Senior Research Scientist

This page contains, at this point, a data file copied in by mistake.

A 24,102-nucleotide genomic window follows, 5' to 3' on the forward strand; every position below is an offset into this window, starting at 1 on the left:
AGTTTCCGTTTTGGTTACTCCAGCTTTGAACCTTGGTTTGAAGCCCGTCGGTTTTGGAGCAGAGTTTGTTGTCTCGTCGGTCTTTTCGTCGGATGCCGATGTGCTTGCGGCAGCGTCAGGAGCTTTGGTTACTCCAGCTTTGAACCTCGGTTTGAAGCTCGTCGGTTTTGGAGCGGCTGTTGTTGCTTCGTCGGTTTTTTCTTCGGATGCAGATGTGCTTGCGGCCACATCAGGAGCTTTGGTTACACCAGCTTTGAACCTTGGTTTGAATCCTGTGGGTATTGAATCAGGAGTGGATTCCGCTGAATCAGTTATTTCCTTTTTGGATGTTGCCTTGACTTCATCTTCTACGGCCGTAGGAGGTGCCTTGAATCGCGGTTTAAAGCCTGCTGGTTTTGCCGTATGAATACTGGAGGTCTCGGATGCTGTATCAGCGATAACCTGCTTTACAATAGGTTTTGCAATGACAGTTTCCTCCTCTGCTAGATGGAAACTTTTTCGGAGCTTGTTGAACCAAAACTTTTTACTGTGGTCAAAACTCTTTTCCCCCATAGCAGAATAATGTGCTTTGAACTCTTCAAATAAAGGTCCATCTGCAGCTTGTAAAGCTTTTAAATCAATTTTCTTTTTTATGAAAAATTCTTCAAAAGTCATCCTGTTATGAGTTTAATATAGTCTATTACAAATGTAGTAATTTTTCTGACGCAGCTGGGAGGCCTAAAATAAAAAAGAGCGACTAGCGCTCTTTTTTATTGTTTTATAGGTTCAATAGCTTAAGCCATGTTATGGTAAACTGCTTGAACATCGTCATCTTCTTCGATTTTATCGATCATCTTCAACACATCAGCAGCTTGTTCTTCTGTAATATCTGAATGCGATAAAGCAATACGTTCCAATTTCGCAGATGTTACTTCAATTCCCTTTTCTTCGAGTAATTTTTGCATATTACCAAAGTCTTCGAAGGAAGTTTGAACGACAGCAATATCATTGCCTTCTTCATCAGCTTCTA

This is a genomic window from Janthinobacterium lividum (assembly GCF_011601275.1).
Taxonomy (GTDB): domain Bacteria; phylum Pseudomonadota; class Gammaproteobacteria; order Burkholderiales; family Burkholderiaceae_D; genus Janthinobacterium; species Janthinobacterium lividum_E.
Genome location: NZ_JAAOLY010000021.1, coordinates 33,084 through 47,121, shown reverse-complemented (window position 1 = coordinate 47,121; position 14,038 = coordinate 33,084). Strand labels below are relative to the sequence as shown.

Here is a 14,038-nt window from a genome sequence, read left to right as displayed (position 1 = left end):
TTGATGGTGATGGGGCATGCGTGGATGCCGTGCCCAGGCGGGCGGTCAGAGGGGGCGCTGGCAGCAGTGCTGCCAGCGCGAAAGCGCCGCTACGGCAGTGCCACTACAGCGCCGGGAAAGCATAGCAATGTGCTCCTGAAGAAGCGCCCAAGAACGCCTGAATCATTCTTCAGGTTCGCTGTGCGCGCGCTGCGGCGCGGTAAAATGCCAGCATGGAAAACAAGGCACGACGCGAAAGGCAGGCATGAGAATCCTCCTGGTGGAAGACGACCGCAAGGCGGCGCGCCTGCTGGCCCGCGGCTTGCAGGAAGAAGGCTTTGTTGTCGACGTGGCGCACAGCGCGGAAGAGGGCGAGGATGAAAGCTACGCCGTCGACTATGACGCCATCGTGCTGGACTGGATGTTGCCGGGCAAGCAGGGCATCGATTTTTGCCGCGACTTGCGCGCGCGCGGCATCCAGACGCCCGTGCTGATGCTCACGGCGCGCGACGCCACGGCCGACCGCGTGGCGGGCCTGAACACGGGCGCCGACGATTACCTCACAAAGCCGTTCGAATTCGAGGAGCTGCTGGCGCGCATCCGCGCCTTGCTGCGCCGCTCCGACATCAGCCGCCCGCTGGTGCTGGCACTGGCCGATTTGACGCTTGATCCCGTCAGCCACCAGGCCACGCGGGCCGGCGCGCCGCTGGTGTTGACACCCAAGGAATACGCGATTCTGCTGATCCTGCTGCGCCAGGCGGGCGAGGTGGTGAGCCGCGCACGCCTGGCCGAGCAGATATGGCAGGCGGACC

We propose a mathematically straightforward method to infer the incidence curve of an epidemic from a recorded daily death curve and time-to-death distribution; the method is based on the Richardson-Lucy deconvolution scheme from optics. We apply the method to reconstruct the incidence curves for the 1918 influenza epidemic in Philadelphia and New York State. The incidence curves are then used to estimate epidemiological quantities, such as daily reproductive numbers and infectivity ratios. We found that during a brief period before the official control measures were implemented in Philadelphia, the drop in the daily number of new infections due to an average infector was much larger than expected from the depletion of susceptibles during that period; this finding was subjected to extensive sensitivity analysis. Combining this with recorded evidence about public behavior, we conclude that public awareness and change in behavior is likely to have had a major role in the slowdown of the epidemic even in a city whose response to the 1918 influenza epidemic is considered to have been among the worst in the U.S.